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Queen’s Gambit Review: It Makes All The Right Moves

Queen’s Gambit Review: It Makes All The Right Moves
Written by Subhash K . Jha

The Queen’s Gambit(Netflix, 7 Episodes)

 Starring:  Anya Taylor-Joy,Bill Camp

Directed  by  Scott Frank

Rating: ****

There is something  irresistibly appealing about  rags to  riches  story specially when  the  ‘rags’ are  not so much about financial as  creative wealth. As the future chess champ  Beth Harmon, young actress Anya Taylor-Joy drew me  so deep  into her character’s  dark complex world  that by the time I finished  all seven episodes  of her incredible success story(no skips, no skimming over  any  episode) I was cheering  for   Beth as though  she is someone I know  well.

Not that  Beth Harmon is  a pleasure to  know. Surly,  withdrawn  introverted  addicted to pills and alcohol, she is  an unlikely candidate for screen  heroism. Until we realize with a shock that heroism is  not about winning but struggling to get there. From her  beginnings as  an abandoned child to her teen  years   as an adopted  child  to her  lonely climb to the  top  of ‘chess-dom’,  the  series brings to the table  the kind of punctuated and clear emotions that reify  some very  sorted  brains at work, as intelligent as  the world of the chess masters that the  narrative  inhabits.

My favourite  episode is  the first where in a cheerful  

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orphanage little Beth(played with such devastating  wisdom and sobriety by little Isla  Johnston) learns  to play chess in the basement with the janitor  Mr Shaibel(Bill Camp). My first thought on seeing the little girl in a dark dingy room with a sullen aging man was…is she safe?

The  series in all its glorious  colours of  love and  empathy steers away from  walking on  the  dark side of  the moon.Even in her  darkest  mood Beth is in a safe comfortable place. The pills the booze the  scares and the anxieties are in many ways signposts  of a life meant for  greatness. You cannot achieve greatness without the  falls,  bumps, bruises and  bitter experiences.

 In spite of  its  tip into tonal darkness I  found The Queen’s Gambit to be a very positive edifying and exhilarating  experience.At one point towards then end  of the series,  Beth’s  closest female friend  Jolene(Moses Ingram) compares Beth to the 1940s actress Susan Hayward. The comparison, though  facetious, is not inapt. There is  something intrinsically tragic and graceful about  Anya-Taylor Joy. I  would classify her as incontestably classy,  one of  the great actresses  of  this millennium  just wait and watch.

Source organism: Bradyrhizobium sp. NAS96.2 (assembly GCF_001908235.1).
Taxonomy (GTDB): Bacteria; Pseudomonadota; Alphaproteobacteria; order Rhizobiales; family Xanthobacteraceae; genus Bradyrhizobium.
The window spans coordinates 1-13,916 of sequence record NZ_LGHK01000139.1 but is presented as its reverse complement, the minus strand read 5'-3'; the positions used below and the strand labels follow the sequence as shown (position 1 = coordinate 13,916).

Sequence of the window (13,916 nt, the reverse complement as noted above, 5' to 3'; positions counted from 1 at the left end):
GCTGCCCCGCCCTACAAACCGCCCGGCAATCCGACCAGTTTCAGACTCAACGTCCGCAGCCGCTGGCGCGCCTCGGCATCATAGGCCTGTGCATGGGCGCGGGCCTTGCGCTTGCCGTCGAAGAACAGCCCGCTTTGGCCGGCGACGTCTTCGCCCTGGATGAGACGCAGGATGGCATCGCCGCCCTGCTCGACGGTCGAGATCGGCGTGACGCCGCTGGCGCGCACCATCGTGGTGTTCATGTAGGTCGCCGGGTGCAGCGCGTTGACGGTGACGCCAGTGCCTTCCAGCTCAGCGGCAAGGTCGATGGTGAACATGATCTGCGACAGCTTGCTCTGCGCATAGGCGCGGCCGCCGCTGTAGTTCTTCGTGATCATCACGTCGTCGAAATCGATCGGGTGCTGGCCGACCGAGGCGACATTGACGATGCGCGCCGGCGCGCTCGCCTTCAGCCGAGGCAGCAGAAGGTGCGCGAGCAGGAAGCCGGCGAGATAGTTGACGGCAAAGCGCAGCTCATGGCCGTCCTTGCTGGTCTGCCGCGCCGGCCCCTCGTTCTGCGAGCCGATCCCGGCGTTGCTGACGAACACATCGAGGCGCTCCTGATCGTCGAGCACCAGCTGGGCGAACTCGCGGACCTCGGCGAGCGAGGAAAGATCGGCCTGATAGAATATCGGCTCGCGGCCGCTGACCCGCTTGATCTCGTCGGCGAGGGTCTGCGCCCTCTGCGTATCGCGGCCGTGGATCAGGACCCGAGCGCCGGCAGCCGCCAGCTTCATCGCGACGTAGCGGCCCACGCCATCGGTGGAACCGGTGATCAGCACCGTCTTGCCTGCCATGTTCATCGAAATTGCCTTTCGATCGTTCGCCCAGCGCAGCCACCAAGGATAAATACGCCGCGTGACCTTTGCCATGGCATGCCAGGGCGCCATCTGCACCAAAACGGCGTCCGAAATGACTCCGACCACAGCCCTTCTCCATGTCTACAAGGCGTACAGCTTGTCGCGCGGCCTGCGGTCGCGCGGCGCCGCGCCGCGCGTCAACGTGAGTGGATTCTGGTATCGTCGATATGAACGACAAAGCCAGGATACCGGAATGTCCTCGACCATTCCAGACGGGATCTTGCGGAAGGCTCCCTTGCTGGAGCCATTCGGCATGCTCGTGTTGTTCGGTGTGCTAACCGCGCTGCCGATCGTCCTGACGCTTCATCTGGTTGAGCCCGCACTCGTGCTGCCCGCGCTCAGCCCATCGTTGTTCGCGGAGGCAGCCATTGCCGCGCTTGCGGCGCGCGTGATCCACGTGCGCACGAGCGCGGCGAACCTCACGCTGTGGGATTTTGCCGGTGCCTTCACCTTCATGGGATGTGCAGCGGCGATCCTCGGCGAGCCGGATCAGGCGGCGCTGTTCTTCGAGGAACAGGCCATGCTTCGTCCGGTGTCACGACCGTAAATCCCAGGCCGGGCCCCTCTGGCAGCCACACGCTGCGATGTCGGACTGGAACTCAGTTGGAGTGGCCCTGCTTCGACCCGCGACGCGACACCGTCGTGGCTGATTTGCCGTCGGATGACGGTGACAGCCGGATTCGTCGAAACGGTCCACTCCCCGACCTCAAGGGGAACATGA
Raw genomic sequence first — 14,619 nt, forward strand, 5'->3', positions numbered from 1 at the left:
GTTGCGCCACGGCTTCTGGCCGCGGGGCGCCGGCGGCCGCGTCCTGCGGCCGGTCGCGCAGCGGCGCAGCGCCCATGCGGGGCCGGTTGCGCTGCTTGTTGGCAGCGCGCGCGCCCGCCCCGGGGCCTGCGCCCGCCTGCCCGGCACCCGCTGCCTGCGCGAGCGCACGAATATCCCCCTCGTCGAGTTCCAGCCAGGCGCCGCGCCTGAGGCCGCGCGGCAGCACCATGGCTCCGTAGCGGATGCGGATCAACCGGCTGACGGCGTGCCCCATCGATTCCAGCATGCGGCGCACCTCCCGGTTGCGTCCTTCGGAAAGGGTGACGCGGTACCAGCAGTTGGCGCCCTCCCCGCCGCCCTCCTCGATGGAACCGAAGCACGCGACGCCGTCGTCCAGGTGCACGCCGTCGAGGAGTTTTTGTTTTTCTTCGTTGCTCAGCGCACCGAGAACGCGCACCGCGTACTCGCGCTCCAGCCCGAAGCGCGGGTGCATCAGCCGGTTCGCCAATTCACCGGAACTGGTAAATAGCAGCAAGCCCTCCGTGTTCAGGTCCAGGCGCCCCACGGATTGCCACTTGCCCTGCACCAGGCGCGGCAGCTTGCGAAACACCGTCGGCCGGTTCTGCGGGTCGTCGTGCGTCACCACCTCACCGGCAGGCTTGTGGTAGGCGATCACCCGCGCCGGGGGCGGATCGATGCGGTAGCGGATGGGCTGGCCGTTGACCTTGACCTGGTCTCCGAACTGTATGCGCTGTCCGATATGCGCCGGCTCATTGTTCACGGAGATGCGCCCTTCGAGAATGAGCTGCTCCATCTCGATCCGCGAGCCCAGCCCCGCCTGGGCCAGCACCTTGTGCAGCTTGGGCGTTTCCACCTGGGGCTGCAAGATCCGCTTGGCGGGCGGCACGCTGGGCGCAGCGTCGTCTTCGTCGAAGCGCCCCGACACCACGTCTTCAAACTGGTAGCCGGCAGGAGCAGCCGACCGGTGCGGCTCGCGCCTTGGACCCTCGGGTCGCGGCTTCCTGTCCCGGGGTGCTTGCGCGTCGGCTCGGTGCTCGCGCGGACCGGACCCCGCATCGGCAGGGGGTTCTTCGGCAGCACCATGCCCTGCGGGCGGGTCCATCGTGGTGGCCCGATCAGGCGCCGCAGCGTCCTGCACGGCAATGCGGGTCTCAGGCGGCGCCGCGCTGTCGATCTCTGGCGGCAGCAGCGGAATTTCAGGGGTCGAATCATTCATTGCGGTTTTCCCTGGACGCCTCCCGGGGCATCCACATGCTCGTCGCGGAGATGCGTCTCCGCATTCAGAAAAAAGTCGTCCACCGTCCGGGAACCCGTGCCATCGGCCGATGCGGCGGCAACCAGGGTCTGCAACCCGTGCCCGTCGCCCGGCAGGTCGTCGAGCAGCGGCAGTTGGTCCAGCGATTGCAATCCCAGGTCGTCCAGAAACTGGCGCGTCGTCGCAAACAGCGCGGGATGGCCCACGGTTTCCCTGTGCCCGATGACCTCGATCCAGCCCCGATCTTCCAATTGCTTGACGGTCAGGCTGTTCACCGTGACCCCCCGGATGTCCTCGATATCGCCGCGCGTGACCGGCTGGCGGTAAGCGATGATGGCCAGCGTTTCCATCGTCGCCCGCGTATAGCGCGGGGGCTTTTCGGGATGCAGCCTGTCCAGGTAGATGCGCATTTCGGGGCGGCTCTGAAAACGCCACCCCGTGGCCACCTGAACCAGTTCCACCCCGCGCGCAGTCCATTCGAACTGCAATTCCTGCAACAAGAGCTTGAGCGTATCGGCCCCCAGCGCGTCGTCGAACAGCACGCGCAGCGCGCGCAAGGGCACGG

Sadly  the men in  Beth’s life come across as  a wee wimpy, and  bit of a washout.  Harry Melling, Jacob  Fortune-Llloyd and  Thomas Brodie Sangster(he was  the  cute little  boy in Love Actually) struck me as most unworthy  of  Beth. Maybe that’s the father in me  talking. 

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Speaking  of  the father,Beth’s adoptive  dad  is  a certifiable a..hole. It’s her  adoptive mother Alma(Marielle Heller, brilliant ) who comes  across as  the  most vivid and  delectable  character after Beth. The mother-daughter adventures as Beth  climbs from  triumph to  triumph across the world in the beau monde  of the1960s is so  vividly portrayed that  when tragedy strikes the mother-daughter relationship, I felt an emptiness engulf me.

 The Queen’s Gambit makes  all the right  moves, on and off the  chess board. It moves  you in ways  that Netflix’s  Indian content never can. It’s a work of  pure unadulterated  art  made for no other  reason except that  there was a story to be told.

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